Many women in Thiruvananthapuram are playing the stock market, finds Rakhee Mohan

Women and financials are generally thought to run in parallel lines. But many women in the city are proving this wrong. They have learned how to tame the bull and the bear with reasonable flair. We are talking about women who have begun to invest and trade in the stock market

In fact, one firm in the city has taken the cue from this trend and begun a branch that focusses on women. Sreelekha, manager of the women's branch of Capstocks at Sasthamangalam, says they already have 50 customers who have taken the trouble to learn the A to Z of volatile markets.

All about the risk

Currently it is mostly working women who spend at least an hour a day to pick up the tricks of the trade and to familiarise themselves with the ups and downs of the markets. “This is one of the best investment options that women can use to their advantage. I would especially advise housewives to take this opportunity and make the most of their free time,” says Sreelekha.

She has been in this field for more than seven years now and has seen the market ups and downs at at close quarters. She says the name of the game is risk taking. “You should avoid being too conservative. As you get into investing, you will find where your level of risk tolerance is. Stocks are best for long-term benefits and retirement investments.”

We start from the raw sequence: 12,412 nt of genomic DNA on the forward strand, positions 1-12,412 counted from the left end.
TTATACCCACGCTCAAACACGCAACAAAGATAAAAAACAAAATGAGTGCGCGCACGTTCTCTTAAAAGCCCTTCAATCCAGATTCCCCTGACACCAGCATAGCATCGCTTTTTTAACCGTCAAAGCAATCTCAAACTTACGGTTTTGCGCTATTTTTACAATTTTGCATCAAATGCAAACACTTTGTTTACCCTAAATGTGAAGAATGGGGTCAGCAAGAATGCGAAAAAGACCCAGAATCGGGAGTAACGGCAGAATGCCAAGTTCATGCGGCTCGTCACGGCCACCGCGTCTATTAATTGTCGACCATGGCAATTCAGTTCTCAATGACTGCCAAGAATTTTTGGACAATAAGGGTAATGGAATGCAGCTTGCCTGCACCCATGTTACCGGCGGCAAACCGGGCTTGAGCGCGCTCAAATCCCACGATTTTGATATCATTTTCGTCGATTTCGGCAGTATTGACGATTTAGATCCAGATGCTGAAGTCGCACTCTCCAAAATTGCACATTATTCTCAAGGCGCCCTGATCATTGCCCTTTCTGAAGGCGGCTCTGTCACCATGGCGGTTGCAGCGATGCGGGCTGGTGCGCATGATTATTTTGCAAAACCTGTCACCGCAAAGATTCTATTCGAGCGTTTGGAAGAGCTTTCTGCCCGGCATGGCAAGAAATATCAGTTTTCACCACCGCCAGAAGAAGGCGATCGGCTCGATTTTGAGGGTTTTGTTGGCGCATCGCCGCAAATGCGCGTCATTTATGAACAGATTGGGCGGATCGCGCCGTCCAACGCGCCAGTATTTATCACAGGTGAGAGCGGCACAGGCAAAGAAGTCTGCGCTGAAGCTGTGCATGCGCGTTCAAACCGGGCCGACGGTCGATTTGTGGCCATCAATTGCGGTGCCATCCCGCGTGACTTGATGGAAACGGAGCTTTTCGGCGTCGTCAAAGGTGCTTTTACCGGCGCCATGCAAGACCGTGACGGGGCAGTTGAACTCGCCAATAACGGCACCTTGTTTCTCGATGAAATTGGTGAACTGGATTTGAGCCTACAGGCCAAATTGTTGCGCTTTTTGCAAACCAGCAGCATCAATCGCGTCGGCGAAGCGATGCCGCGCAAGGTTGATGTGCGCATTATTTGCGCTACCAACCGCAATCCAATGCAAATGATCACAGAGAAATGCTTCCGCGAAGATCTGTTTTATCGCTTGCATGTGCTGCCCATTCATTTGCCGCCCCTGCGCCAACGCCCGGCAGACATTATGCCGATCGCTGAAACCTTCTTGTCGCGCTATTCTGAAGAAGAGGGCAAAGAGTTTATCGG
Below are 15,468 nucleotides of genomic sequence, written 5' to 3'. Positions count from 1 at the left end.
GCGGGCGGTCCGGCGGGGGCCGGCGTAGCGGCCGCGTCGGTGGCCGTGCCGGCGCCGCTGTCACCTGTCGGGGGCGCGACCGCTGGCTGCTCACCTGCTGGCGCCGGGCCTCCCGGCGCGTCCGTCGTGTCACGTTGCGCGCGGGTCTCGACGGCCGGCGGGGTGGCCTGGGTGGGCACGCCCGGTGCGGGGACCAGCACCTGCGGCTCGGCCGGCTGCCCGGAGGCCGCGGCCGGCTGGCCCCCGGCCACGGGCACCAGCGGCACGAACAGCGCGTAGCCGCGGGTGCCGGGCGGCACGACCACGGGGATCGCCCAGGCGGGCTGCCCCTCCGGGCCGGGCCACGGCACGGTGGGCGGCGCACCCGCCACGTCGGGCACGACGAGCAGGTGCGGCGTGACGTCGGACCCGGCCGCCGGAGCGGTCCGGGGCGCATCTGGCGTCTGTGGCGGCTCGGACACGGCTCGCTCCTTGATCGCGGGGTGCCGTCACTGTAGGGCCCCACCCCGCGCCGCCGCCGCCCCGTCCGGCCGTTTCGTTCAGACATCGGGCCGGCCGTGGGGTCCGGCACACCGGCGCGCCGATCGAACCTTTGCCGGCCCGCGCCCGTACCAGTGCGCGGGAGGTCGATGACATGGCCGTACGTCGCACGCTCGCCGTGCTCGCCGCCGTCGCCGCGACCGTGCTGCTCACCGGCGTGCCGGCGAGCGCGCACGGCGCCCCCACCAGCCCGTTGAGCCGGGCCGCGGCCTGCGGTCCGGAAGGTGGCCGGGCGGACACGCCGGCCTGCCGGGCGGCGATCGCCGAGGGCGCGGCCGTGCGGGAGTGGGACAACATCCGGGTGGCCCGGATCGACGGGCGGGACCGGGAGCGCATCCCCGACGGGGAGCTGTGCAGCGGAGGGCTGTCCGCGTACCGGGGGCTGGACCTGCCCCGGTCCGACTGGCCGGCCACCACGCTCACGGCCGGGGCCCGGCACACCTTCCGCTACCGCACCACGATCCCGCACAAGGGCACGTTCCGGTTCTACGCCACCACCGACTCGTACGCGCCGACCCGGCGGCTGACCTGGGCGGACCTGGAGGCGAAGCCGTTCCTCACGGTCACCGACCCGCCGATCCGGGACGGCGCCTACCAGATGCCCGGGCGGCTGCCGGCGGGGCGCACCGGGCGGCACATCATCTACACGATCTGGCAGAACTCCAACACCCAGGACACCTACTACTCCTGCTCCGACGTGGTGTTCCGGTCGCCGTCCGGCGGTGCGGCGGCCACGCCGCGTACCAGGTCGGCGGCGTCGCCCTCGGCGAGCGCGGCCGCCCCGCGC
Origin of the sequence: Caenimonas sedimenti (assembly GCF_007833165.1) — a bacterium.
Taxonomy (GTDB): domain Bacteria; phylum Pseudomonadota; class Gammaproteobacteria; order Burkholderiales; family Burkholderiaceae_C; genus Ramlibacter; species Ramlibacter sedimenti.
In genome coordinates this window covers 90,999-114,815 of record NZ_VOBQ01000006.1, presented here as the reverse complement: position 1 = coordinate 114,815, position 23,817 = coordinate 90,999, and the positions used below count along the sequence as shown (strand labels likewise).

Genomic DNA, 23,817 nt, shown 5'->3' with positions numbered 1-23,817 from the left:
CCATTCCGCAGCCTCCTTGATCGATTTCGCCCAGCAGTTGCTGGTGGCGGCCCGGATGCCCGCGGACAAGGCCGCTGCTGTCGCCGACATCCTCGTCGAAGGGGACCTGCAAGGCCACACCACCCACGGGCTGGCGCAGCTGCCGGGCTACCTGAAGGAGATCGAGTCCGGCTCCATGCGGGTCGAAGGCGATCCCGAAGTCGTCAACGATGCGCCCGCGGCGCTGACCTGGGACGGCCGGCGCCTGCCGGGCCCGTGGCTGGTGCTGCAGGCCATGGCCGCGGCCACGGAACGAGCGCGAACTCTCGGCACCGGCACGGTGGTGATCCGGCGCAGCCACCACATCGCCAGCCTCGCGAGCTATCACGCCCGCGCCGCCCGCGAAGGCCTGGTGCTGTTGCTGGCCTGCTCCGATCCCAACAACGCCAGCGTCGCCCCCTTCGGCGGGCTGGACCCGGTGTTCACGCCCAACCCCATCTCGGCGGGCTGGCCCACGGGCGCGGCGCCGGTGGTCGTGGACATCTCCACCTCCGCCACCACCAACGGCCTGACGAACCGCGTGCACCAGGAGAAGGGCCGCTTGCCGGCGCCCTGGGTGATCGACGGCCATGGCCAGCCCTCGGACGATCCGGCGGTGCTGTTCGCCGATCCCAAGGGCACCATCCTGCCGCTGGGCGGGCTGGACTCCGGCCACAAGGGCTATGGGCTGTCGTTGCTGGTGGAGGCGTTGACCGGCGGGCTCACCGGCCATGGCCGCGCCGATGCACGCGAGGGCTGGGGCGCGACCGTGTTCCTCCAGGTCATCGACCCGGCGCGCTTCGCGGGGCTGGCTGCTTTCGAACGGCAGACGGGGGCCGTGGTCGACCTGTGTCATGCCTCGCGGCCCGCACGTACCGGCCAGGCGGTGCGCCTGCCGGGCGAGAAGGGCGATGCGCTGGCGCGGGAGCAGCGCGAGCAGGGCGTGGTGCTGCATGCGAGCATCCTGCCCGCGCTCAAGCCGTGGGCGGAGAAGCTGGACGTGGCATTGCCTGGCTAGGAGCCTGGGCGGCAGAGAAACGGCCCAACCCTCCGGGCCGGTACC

Sreelekha says women prefer cash stocks to futures because they are less risky and you can buy single shares.

However, Kelly Cherian who began her tryst with stocks a year ago is not averse to risks, in fact, she goes for futures! “I tried equity before but it was no fun. With futures, the risks are high but so are the returns.” She does, however, caution newcomers against going all out and burning their fingers.

“You can go out of control once things are going your way. It's important to maintain a fine balance between caution and risk-taking,” says Kelly.

If trading in the stock market is a livelihood for some, for others it is a good investment option. Take Indu Ramakrishnan, an IT professional working in Technopark. She got intrigued by the world of stocks after she read Jeffery Archer's book Not a Penny More Not a Penny Less. The interest was stoked after a colleague introduced her to the stock market. She joined an investment club where money matters and financial options are discussed.

She says: “Normally when women network they discuss the latest recipes, fashion statements and hair colour, but with me it's like how is Coal India or Infosys doing?”

She adds: “I feel stocks are a safe bet for long-term investments. I am not one for buying and selling swiftly but look for stocks to mature for long-term benefits.”

Looks like women are finally taking the bull by the horns.

Keywords: stock market